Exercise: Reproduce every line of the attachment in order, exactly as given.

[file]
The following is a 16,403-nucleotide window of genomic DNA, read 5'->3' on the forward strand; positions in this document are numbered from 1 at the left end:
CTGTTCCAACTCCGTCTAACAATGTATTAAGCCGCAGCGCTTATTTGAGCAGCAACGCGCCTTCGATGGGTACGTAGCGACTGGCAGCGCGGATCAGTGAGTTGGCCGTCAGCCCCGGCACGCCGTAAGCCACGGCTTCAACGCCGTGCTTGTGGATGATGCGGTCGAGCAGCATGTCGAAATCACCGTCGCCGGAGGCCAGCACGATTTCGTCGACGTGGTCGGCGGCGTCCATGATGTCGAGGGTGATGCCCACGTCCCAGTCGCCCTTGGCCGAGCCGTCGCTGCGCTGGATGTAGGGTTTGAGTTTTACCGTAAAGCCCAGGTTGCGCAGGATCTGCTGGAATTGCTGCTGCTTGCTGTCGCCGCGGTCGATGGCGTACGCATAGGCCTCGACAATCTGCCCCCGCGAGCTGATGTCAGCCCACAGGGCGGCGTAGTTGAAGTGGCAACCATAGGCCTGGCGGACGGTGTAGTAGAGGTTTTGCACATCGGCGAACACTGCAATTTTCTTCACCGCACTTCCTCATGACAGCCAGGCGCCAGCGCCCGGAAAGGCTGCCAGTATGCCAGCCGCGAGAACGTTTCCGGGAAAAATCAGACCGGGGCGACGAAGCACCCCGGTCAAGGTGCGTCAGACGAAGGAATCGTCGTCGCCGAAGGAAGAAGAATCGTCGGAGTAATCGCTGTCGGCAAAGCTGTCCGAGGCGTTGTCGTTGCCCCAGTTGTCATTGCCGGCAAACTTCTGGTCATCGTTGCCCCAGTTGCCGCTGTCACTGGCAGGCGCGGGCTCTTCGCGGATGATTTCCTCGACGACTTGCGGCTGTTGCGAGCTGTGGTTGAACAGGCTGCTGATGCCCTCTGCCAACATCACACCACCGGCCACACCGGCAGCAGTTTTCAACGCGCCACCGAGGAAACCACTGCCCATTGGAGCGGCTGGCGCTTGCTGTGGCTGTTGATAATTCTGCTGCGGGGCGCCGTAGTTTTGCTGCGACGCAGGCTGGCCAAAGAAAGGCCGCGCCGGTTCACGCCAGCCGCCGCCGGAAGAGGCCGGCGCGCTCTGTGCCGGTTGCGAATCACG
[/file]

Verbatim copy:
The following is a 16,403-nucleotide window of genomic DNA, read 5'->3' on the forward strand; positions in this document are numbered from 1 at the left end:
CTGTTCCAACTCCGTCTAACAATGTATTAAGCCGCAGCGCTTATTTGAGCAGCAACGCGCCTTCGATGGGTACGTAGCGACTGGCAGCGCGGATCAGTGAGTTGGCCGTCAGCCCCGGCACGCCGTAAGCCACGGCTTCAACGCCGTGCTTGTGGATGATGCGGTCGAGCAGCATGTCGAAATCACCGTCGCCGGAGGCCAGCACGATTTCGTCGACGTGGTCGGCGGCGTCCATGATGTCGAGGGTGATGCCCACGTCCCAGTCGCCCTTGGCCGAGCCGTCGCTGCGCTGGATGTAGGGTTTGAGTTTTACCGTAAAGCCCAGGTTGCGCAGGATCTGCTGGAATTGCTGCTGCTTGCTGTCGCCGCGGTCGATGGCGTACGCATAGGCCTCGACAATCTGCCCCCGCGAGCTGATGTCAGCCCACAGGGCGGCGTAGTTGAAGTGGCAACCATAGGCCTGGCGGACGGTGTAGTAGAGGTTTTGCACATCGGCGAACACTGCAATTTTCTTCACCGCACTTCCTCATGACAGCCAGGCGCCAGCGCCCGGAAAGGCTGCCAGTATGCCAGCCGCGAGAACGTTTCCGGGAAAAATCAGACCGGGGCGACGAAGCACCCCGGTCAAGGTGCGTCAGACGAAGGAATCGTCGTCGCCGAAGGAAGAAGAATCGTCGGAGTAATCGCTGTCGGCAAAGCTGTCCGAGGCGTTGTCGTTGCCCCAGTTGTCATTGCCGGCAAACTTCTGGTCATCGTTGCCCCAGTTGCCGCTGTCACTGGCAGGCGCGGGCTCTTCGCGGATGATTTCCTCGACGACTTGCGGCTGTTGCGAGCTGTGGTTGAACAGGCTGCTGATGCCCTCTGCCAACATCACACCACCGGCCACACCGGCAGCAGTTTTCAACGCGCCACCGAGGAAACCACTGCCCATTGGAGCGGCTGGCGCTTGCTGTGGCTGTTGATAATTCTGCTGCGGGGCGCCGTAGTTTTGCTGCGACGCAGGCTGGCCAAAGAAAGGCCGCGCCGGTTCACGCCAGCCGCCGCCGGAAGAGGCCGGCGCGCTCTGTGCCGGTTGCGAATCACG